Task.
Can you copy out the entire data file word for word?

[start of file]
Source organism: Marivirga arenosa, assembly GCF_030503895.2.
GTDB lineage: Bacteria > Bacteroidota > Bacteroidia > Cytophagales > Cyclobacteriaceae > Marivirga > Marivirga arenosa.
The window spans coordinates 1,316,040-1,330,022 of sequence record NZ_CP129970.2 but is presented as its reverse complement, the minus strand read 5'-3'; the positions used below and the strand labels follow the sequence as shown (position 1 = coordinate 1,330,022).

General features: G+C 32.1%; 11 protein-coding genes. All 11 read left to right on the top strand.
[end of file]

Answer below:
Source organism: Marivirga arenosa, assembly GCF_030503895.2.
GTDB lineage: Bacteria > Bacteroidota > Bacteroidia > Cytophagales > Cyclobacteriaceae > Marivirga > Marivirga arenosa.
The window spans coordinates 1,316,040-1,330,022 of sequence record NZ_CP129970.2 but is presented as its reverse complement, the minus strand read 5'-3'; the positions used below and the strand labels follow the sequence as shown (position 1 = coordinate 1,330,022).

General features: G+C 32.1%; 11 protein-coding genes. All 11 read left to right on the top strand.